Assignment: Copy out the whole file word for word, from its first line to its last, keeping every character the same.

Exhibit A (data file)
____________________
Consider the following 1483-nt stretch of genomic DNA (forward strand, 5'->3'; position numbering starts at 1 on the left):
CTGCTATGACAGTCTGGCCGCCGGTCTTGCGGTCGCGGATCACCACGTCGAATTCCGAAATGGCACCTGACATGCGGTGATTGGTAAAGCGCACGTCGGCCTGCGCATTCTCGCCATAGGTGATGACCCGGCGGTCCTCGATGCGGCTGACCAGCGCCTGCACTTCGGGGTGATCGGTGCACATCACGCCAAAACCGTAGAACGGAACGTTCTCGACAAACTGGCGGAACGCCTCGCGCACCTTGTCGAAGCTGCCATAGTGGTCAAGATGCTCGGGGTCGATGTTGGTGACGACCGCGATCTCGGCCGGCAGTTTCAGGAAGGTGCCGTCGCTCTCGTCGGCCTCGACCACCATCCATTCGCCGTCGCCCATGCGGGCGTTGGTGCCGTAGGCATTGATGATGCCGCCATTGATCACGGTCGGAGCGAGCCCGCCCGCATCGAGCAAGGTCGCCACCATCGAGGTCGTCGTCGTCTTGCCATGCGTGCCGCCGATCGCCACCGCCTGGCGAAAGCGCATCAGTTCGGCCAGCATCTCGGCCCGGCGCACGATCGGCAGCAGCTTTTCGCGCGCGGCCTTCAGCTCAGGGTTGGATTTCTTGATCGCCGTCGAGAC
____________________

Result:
Consider the following 1483-nt stretch of genomic DNA (forward strand, 5'->3'; position numbering starts at 1 on the left):
CTGCTATGACAGTCTGGCCGCCGGTCTTGCGGTCGCGGATCACCACGTCGAATTCCGAAATGGCACCTGACATGCGGTGATTGGTAAAGCGCACGTCGGCCTGCGCATTCTCGCCATAGGTGATGACCCGGCGGTCCTCGATGCGGCTGACCAGCGCCTGCACTTCGGGGTGATCGGTGCACATCACGCCAAAACCGTAGAACGGAACGTTCTCGACAAACTGGCGGAACGCCTCGCGCACCTTGTCGAAGCTGCCATAGTGGTCAAGATGCTCGGGGTCGATGTTGGTGACGACCGCGATCTCGGCCGGCAGTTTCAGGAAGGTGCCGTCGCTCTCGTCGGCCTCGACCACCATCCATTCGCCGTCGCCCATGCGGGCGTTGGTGCCGTAGGCATTGATGATGCCGCCATTGATCACGGTCGGAGCGAGCCCGCCCGCATCGAGCAAGGTCGCCACCATCGAGGTCGTCGTCGTCTTGCCATGCGTGCCGCCGATCGCCACCGCCTGGCGAAAGCGCATCAGTTCGGCCAGCATCTCGGCCCGGCGCACGATCGGCAGCAGCTTTTCGCGCGCGGCCTTCAGCTCAGGGTTGGATTTCTTGATCGCCGTCGAGAC